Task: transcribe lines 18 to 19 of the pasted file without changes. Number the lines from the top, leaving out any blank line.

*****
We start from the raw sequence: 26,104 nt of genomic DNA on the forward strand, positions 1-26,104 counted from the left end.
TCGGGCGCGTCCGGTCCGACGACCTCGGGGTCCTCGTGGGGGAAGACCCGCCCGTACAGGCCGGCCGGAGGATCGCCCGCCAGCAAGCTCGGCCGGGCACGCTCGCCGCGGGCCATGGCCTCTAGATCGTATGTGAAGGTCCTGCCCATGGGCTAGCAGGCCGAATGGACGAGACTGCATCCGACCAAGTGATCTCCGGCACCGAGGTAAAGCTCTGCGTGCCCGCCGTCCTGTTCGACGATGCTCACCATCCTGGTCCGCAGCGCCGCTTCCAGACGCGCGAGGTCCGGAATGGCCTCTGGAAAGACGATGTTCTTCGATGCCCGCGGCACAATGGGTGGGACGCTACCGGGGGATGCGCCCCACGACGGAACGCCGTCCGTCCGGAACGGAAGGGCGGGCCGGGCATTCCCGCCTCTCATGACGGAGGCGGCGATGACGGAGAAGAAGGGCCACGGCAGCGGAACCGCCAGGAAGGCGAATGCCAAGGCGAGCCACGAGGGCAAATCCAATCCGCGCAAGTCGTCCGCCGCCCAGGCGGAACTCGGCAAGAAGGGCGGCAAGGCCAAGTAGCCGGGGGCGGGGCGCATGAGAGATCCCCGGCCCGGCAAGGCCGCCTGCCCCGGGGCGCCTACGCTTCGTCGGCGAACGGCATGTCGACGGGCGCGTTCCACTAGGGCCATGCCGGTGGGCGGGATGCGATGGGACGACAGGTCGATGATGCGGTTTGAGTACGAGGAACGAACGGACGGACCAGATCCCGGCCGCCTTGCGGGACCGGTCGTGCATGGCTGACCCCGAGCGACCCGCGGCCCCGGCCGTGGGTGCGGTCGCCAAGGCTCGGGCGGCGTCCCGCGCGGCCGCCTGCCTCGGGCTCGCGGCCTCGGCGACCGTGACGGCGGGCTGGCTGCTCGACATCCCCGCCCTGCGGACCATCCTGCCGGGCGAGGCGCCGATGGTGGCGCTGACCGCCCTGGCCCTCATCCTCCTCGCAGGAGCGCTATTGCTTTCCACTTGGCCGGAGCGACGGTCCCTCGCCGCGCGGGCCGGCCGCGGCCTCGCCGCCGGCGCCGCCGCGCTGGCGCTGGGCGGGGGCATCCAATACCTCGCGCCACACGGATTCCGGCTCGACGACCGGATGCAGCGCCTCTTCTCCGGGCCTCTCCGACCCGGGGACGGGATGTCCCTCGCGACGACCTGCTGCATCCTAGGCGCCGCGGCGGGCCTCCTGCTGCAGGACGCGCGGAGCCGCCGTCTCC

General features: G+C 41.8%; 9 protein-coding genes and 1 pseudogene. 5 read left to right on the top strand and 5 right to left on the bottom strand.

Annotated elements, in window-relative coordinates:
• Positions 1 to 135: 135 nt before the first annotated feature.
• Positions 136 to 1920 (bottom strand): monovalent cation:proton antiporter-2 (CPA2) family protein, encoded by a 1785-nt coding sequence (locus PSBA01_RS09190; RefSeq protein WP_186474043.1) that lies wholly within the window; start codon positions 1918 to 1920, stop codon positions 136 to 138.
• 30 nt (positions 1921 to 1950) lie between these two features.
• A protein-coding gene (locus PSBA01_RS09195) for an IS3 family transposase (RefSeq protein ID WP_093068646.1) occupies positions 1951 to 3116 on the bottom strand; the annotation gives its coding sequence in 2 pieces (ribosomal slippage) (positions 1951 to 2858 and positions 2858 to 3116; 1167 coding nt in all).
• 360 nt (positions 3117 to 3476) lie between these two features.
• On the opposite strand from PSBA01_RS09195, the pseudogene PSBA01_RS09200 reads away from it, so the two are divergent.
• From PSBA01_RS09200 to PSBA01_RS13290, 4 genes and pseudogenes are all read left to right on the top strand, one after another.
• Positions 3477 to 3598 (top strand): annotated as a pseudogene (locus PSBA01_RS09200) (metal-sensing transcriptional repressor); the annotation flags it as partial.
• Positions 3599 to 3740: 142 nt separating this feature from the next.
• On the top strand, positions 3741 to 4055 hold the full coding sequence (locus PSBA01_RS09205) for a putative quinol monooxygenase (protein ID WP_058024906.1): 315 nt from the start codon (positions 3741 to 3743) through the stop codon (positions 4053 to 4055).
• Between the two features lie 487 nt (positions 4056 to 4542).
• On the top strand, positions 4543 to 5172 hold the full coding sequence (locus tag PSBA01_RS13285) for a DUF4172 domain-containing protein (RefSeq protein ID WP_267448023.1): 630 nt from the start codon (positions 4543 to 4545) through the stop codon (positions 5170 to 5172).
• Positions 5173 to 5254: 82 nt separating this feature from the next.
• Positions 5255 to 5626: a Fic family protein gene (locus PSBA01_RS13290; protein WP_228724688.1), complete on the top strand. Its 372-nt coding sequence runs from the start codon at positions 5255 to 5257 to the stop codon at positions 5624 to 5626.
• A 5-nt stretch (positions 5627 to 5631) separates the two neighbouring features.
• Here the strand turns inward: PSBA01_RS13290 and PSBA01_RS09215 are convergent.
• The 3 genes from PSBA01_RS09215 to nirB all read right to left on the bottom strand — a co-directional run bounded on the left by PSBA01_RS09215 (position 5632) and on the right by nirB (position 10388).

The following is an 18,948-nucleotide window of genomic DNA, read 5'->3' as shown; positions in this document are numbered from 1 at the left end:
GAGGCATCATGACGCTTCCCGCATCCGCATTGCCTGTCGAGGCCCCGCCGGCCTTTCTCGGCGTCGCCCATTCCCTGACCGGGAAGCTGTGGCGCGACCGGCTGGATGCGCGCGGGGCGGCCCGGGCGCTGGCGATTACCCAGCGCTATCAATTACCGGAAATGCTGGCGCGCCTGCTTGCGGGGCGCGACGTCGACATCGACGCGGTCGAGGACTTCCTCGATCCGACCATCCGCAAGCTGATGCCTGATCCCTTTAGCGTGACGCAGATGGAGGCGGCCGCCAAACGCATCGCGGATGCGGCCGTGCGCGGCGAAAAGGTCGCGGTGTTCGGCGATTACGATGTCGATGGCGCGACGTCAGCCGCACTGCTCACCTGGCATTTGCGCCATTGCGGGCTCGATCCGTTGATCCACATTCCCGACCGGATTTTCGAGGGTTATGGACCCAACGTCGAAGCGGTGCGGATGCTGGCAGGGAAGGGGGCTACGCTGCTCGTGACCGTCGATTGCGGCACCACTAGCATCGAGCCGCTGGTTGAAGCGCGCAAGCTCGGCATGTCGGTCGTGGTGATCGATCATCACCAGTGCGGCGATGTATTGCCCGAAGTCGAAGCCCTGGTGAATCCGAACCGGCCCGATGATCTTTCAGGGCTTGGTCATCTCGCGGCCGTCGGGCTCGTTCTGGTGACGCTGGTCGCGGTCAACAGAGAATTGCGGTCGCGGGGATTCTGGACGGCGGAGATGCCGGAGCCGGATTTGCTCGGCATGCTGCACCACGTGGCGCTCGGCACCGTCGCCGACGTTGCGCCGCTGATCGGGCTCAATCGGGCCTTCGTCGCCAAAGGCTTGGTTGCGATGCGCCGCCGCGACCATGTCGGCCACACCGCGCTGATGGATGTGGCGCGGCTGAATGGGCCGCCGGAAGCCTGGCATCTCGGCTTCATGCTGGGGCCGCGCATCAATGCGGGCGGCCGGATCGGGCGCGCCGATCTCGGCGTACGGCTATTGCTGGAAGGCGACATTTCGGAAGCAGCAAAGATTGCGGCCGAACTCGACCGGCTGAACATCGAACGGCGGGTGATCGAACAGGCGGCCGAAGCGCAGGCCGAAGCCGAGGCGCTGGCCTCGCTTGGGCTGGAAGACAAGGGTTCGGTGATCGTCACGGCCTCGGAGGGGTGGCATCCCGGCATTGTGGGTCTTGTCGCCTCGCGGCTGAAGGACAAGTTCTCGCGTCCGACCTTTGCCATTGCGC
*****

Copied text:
• Positions 5255 to 5626: a Fic family protein gene (locus PSBA01_RS13290; protein WP_228724688.1), complete on the top strand. Its 372-nt coding sequence runs from the start codon at positions 5255 to 5257 to the stop codon at positions 5624 to 5626.
• A 5-nt stretch (positions 5627 to 5631) separates the two neighbouring features.